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The Delhi Urdu Akhbar was a significant newspaper during the late 19th and early 20th centuries in India. It was published in the Urdu language and played an important role in shaping public opinion and discourse during the time.

In terms of language, the Delhi Urdu Akhbar was distinct from both Persian Akhbarat and English newspapers. Persian Akhbarat were publications in the Persian language that were popular in India during the Mughal era and continued to be published during the British Raj. They focused on political and cultural news and were primarily read by the elite class. English newspapers, on the other hand, were introduced by the British and were meant for the British colonial officials and the educated Indian elites who could read English.

The Delhi Urdu Akhbar, being written in the Urdu language, catered to a broader audience that included the educated Muslim middle class, who were not necessarily fluent in English. The newspaper covered a wide range of topics, including politics, culture, society, and economics, and presented news in a style that was more accessible to the common people.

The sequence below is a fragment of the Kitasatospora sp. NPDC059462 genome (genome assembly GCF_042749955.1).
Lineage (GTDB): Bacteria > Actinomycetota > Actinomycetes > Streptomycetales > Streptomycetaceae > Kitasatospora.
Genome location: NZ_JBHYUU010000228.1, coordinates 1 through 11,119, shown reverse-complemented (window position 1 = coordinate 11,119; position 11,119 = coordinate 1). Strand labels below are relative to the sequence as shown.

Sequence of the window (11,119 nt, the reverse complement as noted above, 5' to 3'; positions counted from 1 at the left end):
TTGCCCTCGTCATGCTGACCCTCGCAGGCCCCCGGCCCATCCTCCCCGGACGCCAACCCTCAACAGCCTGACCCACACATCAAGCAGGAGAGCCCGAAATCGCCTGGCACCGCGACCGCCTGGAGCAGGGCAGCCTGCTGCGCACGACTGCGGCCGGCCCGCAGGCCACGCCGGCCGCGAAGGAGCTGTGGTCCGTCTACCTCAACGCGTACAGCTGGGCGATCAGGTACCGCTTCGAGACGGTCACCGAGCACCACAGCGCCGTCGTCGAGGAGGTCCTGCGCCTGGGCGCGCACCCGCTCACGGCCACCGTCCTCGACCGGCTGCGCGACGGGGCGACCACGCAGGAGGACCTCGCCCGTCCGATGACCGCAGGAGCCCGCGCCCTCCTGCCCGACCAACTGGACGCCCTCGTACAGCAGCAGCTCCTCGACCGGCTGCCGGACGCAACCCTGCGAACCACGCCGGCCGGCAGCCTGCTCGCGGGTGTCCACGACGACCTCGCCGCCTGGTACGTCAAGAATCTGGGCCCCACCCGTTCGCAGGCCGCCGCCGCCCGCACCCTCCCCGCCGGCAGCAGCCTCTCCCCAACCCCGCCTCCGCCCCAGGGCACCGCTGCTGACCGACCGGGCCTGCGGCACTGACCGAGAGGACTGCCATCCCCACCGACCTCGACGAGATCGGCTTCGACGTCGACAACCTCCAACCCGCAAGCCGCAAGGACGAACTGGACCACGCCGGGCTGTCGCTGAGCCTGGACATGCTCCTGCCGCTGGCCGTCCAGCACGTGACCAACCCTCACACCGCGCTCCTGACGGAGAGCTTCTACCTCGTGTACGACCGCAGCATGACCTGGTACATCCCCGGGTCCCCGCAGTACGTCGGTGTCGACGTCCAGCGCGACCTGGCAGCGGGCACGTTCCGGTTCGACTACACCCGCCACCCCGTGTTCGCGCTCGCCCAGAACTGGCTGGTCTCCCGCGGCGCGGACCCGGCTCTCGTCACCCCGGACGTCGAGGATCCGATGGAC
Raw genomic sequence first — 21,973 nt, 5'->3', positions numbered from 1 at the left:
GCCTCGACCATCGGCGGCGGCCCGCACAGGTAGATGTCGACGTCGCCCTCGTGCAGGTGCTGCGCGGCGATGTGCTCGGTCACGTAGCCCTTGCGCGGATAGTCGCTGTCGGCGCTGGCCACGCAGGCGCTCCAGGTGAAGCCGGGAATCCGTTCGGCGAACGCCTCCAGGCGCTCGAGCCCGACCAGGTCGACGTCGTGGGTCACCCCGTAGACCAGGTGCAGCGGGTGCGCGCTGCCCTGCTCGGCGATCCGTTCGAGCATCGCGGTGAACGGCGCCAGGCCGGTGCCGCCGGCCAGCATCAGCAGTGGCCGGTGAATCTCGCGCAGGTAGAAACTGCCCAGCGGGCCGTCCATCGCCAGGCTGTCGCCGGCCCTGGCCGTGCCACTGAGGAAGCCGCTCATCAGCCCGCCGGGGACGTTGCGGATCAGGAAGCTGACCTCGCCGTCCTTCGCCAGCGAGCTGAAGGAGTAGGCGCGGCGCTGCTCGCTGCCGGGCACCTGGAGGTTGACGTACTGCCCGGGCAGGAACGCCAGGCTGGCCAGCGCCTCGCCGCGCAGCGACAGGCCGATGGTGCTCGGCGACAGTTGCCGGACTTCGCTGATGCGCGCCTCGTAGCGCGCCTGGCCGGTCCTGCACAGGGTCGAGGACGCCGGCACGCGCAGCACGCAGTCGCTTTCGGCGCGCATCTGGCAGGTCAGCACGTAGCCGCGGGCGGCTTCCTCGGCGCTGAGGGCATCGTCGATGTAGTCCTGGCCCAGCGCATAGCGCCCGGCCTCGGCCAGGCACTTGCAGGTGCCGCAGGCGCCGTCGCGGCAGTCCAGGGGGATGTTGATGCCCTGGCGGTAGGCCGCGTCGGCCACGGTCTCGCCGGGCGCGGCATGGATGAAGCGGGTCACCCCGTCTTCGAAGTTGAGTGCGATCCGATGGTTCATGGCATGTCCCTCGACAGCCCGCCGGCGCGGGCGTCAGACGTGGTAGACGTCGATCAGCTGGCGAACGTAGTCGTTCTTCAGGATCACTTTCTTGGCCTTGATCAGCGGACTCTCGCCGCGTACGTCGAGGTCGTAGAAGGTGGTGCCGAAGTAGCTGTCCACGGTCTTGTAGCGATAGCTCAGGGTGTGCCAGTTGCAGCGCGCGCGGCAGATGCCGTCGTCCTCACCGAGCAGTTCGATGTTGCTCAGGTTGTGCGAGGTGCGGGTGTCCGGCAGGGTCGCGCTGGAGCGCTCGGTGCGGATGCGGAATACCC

The Dehli Urdu Akhbar Between Persian Akhbarat and English Newspapers

The Dehli Urdu Akhbar Between Persian Akhbarat and English Newspapers

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Contributed

Margrit Pernau

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Book Review

Subject:

Language and Literature Timured/Mughal

Subclass:

Timured/Mughal

Reign:

Bahadur Shah II 1837–1857

Subject Year (Time):

1837

Author:

Margrit Pernau

Languages:

English

Royal Mughal Ref:

ARC-13032023-1002

Date of Creation:

March 12, 2023

The Dehli Urdu Akhbar Between Persian Akhbarat and English Newspapers
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Description

The Delhi Urdu Akhbar was a significant newspaper during the late 19th and early 20th centuries in India. It was published in the Urdu language and played an important role in shaping public opinion and discourse during the time.

In terms of language, the Delhi Urdu Akhbar was distinct from both Persian Akhbarat and English newspapers. Persian Akhbarat were publications in the Persian language that were popular in India during the Mughal era and continued to be published during the British Raj. They focused on political and cultural news and were primarily read by the elite class. English newspapers, on the other hand, were introduced by the British and were meant for the British colonial officials and the educated Indian elites who could read English.

The Delhi Urdu Akhbar, being written in the Urdu language, catered to a broader audience that included the educated Muslim middle class, who were not necessarily fluent in English. The newspaper covered a wide range of topics, including politics, culture, society, and economics, and presented news in a style that was more accessible to the common people.

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